Overnight, loud explosions were heard in Kyiv as the Kremlin’s forces targeted the capital for the ninth time this month. It was a clear escalation after weeks of lull and before a much-anticipated Ukrainian counteroffensive using newly supplied advanced Western weapons.

Debris fell on two Kyiv districts, starting a fire at a garage complex. There was no immediate word about any victims, Serhii Popko, head of the Kyiv military administration, said in a Telegram post.

Ukraine also shot down two Russian exploding drones and two reconnaissance drones, according to the authorities.

The missiles were launched from Russian sea, air and ground bases, General Valerii Zaluzhnyi, the Ukrainian commander in chief, wrote on Telegram.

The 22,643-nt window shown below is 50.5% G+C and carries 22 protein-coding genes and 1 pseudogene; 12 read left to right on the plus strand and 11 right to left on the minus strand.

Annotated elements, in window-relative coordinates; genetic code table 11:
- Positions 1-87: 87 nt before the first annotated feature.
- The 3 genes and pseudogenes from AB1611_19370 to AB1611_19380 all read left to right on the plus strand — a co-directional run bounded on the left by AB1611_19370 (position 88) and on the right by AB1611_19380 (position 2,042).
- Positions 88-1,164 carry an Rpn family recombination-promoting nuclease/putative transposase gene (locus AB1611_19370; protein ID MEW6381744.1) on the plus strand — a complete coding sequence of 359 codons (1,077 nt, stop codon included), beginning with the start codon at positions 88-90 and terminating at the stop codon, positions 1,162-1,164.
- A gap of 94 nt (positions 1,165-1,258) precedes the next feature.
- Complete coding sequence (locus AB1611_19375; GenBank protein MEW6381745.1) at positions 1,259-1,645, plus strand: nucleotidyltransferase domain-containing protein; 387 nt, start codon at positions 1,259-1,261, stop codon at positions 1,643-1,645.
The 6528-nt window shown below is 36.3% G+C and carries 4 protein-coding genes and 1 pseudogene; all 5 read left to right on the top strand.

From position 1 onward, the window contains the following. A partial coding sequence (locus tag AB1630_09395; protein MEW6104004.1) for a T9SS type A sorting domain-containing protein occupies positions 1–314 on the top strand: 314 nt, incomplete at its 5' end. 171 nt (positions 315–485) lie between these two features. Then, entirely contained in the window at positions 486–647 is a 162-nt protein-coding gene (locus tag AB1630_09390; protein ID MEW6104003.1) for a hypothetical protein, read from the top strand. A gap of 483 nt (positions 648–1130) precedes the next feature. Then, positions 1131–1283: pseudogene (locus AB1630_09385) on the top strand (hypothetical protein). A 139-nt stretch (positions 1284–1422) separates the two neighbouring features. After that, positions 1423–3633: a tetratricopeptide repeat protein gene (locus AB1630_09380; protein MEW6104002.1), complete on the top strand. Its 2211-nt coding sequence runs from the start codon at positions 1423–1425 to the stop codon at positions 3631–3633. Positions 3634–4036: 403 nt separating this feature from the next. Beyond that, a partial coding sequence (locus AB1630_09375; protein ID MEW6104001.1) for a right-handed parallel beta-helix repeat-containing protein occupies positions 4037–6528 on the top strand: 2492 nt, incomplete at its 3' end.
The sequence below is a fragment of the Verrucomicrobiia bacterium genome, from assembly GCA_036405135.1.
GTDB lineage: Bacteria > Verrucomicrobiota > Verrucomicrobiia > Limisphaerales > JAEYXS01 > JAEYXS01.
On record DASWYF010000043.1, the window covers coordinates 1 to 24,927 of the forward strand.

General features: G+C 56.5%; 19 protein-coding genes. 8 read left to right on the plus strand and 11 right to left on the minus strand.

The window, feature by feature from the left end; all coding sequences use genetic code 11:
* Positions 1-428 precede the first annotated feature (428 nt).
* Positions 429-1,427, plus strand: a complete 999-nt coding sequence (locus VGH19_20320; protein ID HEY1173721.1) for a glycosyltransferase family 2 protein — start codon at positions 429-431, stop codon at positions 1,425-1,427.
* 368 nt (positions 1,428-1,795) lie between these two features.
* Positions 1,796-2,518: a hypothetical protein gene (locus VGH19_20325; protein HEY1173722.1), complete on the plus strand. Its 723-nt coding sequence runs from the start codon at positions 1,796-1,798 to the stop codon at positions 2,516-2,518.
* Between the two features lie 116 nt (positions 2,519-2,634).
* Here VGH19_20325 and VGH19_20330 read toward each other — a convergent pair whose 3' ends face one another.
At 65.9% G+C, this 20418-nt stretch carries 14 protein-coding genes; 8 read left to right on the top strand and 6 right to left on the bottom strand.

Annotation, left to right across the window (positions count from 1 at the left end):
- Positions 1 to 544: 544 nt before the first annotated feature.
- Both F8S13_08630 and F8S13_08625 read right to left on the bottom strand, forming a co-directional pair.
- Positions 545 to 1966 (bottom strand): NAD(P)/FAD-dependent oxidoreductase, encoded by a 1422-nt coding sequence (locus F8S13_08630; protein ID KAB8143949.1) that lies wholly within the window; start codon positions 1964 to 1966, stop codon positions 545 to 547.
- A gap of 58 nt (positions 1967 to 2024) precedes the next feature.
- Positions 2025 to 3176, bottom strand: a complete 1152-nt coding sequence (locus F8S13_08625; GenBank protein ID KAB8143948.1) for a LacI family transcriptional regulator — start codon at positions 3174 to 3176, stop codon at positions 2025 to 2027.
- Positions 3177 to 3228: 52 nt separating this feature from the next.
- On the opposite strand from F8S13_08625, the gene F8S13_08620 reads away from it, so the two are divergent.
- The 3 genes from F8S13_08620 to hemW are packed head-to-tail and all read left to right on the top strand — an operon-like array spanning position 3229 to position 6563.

Several waves of missiles were aimed at areas of Ukraine between 9 p.m. Wednesday and 5:30 a.m. Thursday, he said.

Russian forces used strategic bombers from the Caspian region and apparently fired X-101 and X-55-type missiles developed during Soviet times, Kyiv authorities said. Russia then deployed reconnaissance drones over the capital.

In the last major air attack on Kyiv, on Tuesday, Ukrainian air defenses bolstered by sophisticated Western-supplied systems shot down all the incoming missiles, officials said.

That attack used hypersonic missiles, which repeatedly have been touted by Putin as providing a key strategic advantage. The missiles, which are among the most advanced weapons in Russia’s arsenal, are difficult to detect and intercept because of their hypersonic speed and maneuverability.